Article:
Instructional design can be a controversial field. There are so many learning methods and theories out there. Education overall is constantly influenced by new technological trends and emerging research and cultural shifts.
How do you know which teaching strategy to follow? How do you know what will satisfy your end user, the learners you are trying to reach?
A 2013 paper by Paul A Kirschner and Jeroen JG van Merriënboer, Do learners really know best? Urban legends in education tackled three popular myths in education:
- learners as digital natives
- learners have specific learning styles
- learners as self-educators (on the internet)
Digital natives is a term that’s been tossed around for a while now. It describes people born after 1984 who supposedly just naturally know how to use technology and learn from new media. Supposedly, the “old” media and methods used in teaching no longer work for them or aren’t their desired way to learn.
Kirschner argues that “we hurt students, rather than help them learn, when we assume they have certain unique technological skills.”
Learning styles essentially is a way of dividing students by those who learn best visually, through aural or heard information, through reading, or through “kinesthetic” experiences. Many people still tailor their training development to appeal to different learning styles.
A recent study, Another Nail in the Coffin for Learning Styles? Disparities among Undergraduate Anatomy Students’ Study Strategies, Class Performance, and Reported VARK Learning Styles, had students complete the VARK (visual, auditory, reading/writing, kinesthetic) learning styles evaluation and report details about the techniques they used for mastering material outside of class. The researchers then tracked class performance and what study techniques each student actually used.
Scientific American published a really interesting article about learning styles and that study that I recommend reading if you have time, but the gist of the study results was this: “most students are not employing study strategies that mesh with self-reported learning preferences, and the minority who do show no academic benefit.”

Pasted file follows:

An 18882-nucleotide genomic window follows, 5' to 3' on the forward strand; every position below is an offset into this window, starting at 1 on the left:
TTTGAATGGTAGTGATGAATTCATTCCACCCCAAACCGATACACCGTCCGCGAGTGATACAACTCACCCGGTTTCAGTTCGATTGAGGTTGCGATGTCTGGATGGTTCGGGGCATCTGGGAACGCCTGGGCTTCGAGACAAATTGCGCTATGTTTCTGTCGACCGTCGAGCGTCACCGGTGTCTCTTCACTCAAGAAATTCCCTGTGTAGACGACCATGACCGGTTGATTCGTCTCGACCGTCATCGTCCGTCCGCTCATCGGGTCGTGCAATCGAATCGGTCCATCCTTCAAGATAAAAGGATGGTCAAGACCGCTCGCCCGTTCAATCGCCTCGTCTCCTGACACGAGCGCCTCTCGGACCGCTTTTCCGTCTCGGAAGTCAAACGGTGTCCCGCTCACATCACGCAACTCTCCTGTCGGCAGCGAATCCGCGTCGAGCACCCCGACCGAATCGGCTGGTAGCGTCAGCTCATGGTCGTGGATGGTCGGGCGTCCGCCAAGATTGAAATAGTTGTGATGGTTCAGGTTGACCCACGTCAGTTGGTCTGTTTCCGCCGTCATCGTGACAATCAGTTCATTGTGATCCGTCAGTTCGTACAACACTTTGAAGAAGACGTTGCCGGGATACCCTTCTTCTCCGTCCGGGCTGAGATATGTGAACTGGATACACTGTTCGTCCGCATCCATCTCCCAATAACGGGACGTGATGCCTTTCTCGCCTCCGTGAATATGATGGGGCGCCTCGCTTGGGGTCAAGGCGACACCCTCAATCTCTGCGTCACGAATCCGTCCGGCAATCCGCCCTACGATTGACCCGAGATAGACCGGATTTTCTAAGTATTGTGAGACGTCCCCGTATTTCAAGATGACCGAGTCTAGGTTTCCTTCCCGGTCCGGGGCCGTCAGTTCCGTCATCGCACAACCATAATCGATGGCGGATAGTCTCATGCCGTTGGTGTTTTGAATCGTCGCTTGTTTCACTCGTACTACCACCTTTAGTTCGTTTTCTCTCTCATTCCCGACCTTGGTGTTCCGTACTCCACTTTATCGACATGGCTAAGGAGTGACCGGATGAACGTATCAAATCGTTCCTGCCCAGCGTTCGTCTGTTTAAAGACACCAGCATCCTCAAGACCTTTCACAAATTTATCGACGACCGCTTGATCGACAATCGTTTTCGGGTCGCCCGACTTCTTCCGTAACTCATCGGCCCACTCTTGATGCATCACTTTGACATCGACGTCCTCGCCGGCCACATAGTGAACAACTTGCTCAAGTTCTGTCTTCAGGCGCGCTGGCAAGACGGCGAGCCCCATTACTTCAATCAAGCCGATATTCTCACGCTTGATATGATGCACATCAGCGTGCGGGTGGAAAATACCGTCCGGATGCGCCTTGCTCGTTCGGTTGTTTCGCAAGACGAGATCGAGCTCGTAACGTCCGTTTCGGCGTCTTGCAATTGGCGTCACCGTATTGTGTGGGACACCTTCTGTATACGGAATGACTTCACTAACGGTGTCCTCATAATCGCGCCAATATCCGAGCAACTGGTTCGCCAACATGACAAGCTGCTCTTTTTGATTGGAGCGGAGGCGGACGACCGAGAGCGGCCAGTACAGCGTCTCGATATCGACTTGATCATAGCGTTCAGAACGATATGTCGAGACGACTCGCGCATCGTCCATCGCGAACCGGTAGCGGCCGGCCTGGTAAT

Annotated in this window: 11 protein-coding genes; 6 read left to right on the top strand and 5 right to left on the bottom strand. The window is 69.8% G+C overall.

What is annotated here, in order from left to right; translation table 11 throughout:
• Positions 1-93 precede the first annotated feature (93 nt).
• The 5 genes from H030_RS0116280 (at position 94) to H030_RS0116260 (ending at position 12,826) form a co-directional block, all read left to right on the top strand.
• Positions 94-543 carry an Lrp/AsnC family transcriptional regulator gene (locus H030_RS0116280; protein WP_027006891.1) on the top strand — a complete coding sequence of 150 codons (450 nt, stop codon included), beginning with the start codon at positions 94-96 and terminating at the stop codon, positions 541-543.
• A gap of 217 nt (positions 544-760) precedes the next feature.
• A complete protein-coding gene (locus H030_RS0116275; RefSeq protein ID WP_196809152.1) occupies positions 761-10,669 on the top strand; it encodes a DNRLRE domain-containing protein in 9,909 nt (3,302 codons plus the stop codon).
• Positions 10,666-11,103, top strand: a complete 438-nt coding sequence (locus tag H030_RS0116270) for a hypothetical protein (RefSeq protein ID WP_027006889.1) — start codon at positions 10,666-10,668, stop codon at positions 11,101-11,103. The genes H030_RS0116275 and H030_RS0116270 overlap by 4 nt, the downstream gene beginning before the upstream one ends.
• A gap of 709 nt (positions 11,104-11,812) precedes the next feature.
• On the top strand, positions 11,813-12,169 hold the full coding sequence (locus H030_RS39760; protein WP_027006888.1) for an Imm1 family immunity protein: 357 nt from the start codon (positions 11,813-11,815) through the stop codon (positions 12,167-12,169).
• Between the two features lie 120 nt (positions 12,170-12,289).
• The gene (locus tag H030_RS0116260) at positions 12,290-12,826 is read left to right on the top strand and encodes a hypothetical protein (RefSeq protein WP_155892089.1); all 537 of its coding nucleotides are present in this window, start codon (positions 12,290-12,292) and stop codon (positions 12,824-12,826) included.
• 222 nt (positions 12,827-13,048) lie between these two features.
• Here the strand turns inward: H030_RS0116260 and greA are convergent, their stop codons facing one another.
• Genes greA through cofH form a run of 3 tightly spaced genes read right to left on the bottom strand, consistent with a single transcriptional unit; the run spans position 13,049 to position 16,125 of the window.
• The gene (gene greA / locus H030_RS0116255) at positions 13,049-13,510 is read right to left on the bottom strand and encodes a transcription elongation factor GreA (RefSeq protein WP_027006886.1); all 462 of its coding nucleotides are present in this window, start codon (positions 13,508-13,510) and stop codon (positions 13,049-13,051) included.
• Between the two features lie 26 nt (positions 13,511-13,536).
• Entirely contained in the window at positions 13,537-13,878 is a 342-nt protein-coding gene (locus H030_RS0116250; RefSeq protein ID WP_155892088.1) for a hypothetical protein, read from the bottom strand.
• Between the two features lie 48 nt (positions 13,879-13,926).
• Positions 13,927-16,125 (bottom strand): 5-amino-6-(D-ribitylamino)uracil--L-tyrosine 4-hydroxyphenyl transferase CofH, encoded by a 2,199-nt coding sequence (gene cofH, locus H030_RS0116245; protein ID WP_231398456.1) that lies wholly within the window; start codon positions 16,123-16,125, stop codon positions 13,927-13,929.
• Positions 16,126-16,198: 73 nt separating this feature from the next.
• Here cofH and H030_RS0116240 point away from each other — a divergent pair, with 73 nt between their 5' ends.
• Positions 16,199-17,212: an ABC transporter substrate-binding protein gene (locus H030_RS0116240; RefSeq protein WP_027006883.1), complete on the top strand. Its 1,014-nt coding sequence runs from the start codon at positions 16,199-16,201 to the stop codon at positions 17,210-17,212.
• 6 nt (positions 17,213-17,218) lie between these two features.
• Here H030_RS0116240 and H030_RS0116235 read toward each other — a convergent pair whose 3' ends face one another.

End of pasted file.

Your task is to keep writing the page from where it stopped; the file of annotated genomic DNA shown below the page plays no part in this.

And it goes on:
Donald Clark, founder of Plan B Learning, describes learning styles as a “disastrous waste of time,” along with “Other faddish outcomes over-sensitive to supposed learner needs have been Myers-Briggs, NLP and no end of faddish ideas about what we ‘think’ learners need, rather than what research tells us they actually benefit from.”
There is also the idea that learners ought to be seen as self-educators who should be given maximum control over what they are learning and their learning path.
Robert A Bjork, a respected name in the learning field, has done a lot of research into how we learn versus how we think we learn. His conclusion is that learning is quite misunderstood by learners and that we have a flawed model of how we learn and remember. The study I referenced early about the learning styles and how the students didn’t do any better when using their supposed preferred learning styles backs this up.
Bjork’s research actually shows that “Conditions of instruction that appear to create difficulties for the learner, slowing the rate of apparent learning, often optimize long-term retention and transfer.”
He recommends these techniques:
- Varying the conditions of learning
- Distributing or spacing study or practice sessions
- Using tests (rather than presentations) as learning events
- Providing “contextual interference” during learning (e.g., interleaving rather than blocking practice)
Interesting how he doesn’t mention learning styles or digital natives or anything in there.
So, do learners REALLY know what they want?